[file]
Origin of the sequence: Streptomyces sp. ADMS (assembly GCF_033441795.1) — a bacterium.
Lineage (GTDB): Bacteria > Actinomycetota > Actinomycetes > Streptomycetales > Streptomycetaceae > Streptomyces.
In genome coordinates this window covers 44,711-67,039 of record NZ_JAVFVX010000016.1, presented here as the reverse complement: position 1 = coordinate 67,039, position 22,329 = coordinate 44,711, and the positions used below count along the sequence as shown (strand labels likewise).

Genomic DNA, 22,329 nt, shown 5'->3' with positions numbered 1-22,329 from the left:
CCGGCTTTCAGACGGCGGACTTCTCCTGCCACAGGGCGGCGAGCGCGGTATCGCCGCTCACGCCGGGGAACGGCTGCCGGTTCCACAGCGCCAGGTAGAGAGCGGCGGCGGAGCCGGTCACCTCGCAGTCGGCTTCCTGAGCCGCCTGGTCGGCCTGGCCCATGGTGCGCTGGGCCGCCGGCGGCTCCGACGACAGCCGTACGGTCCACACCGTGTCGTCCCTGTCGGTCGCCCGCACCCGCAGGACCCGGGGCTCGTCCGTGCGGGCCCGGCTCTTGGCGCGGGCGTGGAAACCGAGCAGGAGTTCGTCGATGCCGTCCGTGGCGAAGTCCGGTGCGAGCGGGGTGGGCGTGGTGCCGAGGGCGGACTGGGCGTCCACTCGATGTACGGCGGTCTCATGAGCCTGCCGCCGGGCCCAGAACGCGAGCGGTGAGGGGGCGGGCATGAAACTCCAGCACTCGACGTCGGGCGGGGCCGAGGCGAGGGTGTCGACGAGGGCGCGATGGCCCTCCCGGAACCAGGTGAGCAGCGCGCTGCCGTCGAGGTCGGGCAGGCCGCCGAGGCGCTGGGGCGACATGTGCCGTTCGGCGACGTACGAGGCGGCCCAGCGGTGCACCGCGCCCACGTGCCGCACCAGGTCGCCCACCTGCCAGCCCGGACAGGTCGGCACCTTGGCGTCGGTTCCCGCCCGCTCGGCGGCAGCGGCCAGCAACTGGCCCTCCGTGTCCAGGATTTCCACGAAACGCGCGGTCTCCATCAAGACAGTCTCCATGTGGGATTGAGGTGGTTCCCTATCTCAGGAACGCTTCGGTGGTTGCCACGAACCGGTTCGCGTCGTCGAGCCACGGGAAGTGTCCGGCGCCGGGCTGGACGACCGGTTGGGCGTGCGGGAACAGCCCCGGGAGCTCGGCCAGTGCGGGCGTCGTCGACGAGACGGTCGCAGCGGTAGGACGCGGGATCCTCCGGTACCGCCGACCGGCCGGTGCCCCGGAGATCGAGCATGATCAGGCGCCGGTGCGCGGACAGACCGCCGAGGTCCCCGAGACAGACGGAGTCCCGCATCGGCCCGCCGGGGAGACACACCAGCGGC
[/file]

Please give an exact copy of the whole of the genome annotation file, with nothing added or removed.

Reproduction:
Origin of the sequence: Streptomyces sp. ADMS (assembly GCF_033441795.1) — a bacterium.
Lineage (GTDB): Bacteria > Actinomycetota > Actinomycetes > Streptomycetales > Streptomycetaceae > Streptomyces.
In genome coordinates this window covers 44,711-67,039 of record NZ_JAVFVX010000016.1, presented here as the reverse complement: position 1 = coordinate 67,039, position 22,329 = coordinate 44,711, and the positions used below count along the sequence as shown (strand labels likewise).

Genomic DNA, 22,329 nt, shown 5'->3' with positions numbered 1-22,329 from the left:
CCGGCTTTCAGACGGCGGACTTCTCCTGCCACAGGGCGGCGAGCGCGGTATCGCCGCTCACGCCGGGGAACGGCTGCCGGTTCCACAGCGCCAGGTAGAGAGCGGCGGCGGAGCCGGTCACCTCGCAGTCGGCTTCCTGAGCCGCCTGGTCGGCCTGGCCCATGGTGCGCTGGGCCGCCGGCGGCTCCGACGACAGCCGTACGGTCCACACCGTGTCGTCCCTGTCGGTCGCCCGCACCCGCAGGACCCGGGGCTCGTCCGTGCGGGCCCGGCTCTTGGCGCGGGCGTGGAAACCGAGCAGGAGTTCGTCGATGCCGTCCGTGGCGAAGTCCGGTGCGAGCGGGGTGGGCGTGGTGCCGAGGGCGGACTGGGCGTCCACTCGATGTACGGCGGTCTCATGAGCCTGCCGCCGGGCCCAGAACGCGAGCGGTGAGGGGGCGGGCATGAAACTCCAGCACTCGACGTCGGGCGGGGCCGAGGCGAGGGTGTCGACGAGGGCGCGATGGCCCTCCCGGAACCAGGTGAGCAGCGCGCTGCCGTCGAGGTCGGGCAGGCCGCCGAGGCGCTGGGGCGACATGTGCCGTTCGGCGACGTACGAGGCGGCCCAGCGGTGCACCGCGCCCACGTGCCGCACCAGGTCGCCCACCTGCCAGCCCGGACAGGTCGGCACCTTGGCGTCGGTTCCCGCCCGCTCGGCGGCAGCGGCCAGCAACTGGCCCTCCGTGTCCAGGATTTCCACGAAACGCGCGGTCTCCATCAAGACAGTCTCCATGTGGGATTGAGGTGGTTCCCTATCTCAGGAACGCTTCGGTGGTTGCCACGAACCGGTTCGCGTCGTCGAGCCACGGGAAGTGTCCGGCGCCGGGCTGGACGACCGGTTGGGCGTGCGGGAACAGCCCCGGGAGCTCGGCCAGTGCGGGCGTCGTCGACGAGACGGTCGCAGCGGTAGGACGCGGGATCCTCCGGTACCGCCGACCGGCCGGTGCCCCGGAGATCGAGCATGATCAGGCGCCGGTGCGCGGACAGACCGCCGAGGTCCCCGAGACAGACGGAGTCCCGCATCGGCCCGCCGGGGAGACACACCAGCGGC